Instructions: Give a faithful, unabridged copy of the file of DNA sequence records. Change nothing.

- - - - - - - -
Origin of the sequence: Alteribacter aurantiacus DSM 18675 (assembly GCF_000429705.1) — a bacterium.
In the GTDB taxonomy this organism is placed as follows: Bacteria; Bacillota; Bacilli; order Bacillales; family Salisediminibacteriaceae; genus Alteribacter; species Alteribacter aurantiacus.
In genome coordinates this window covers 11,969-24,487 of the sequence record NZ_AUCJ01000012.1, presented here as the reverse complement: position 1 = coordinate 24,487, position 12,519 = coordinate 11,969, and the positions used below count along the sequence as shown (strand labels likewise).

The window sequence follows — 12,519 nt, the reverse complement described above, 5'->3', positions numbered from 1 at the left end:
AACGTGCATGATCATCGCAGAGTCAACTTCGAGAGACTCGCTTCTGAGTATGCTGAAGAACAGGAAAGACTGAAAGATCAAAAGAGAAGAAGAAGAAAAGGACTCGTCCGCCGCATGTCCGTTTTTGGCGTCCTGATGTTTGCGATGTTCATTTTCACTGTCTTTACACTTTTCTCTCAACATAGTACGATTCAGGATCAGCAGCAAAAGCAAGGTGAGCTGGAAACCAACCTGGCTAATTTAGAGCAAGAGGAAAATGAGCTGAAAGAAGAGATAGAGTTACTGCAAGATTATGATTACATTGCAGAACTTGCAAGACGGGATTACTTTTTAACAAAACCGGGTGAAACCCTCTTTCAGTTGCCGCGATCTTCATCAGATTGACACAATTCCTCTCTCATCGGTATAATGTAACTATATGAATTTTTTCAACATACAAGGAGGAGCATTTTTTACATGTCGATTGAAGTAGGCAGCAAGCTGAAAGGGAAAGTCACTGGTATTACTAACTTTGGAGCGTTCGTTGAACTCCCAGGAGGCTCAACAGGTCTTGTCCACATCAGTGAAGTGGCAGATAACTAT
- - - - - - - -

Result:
Origin of the sequence: Alteribacter aurantiacus DSM 18675 (assembly GCF_000429705.1) — a bacterium.
In the GTDB taxonomy this organism is placed as follows: Bacteria; Bacillota; Bacilli; order Bacillales; family Salisediminibacteriaceae; genus Alteribacter; species Alteribacter aurantiacus.
In genome coordinates this window covers 11,969-24,487 of the sequence record NZ_AUCJ01000012.1, presented here as the reverse complement: position 1 = coordinate 24,487, position 12,519 = coordinate 11,969, and the positions used below count along the sequence as shown (strand labels likewise).

The window sequence follows — 12,519 nt, the reverse complement described above, 5'->3', positions numbered from 1 at the left end:
AACGTGCATGATCATCGCAGAGTCAACTTCGAGAGACTCGCTTCTGAGTATGCTGAAGAACAGGAAAGACTGAAAGATCAAAAGAGAAGAAGAAGAAAAGGACTCGTCCGCCGCATGTCCGTTTTTGGCGTCCTGATGTTTGCGATGTTCATTTTCACTGTCTTTACACTTTTCTCTCAACATAGTACGATTCAGGATCAGCAGCAAAAGCAAGGTGAGCTGGAAACCAACCTGGCTAATTTAGAGCAAGAGGAAAATGAGCTGAAAGAAGAGATAGAGTTACTGCAAGATTATGATTACATTGCAGAACTTGCAAGACGGGATTACTTTTTAACAAAACCGGGTGAAACCCTCTTTCAGTTGCCGCGATCTTCATCAGATTGACACAATTCCTCTCTCATCGGTATAATGTAACTATATGAATTTTTTCAACATACAAGGAGGAGCATTTTTTACATGTCGATTGAAGTAGGCAGCAAGCTGAAAGGGAAAGTCACTGGTATTACTAACTTTGGAGCGTTCGTTGAACTCCCAGGAGGCTCAACAGGTCTTGTCCACATCAGTGAAGTGGCAGATAACTAT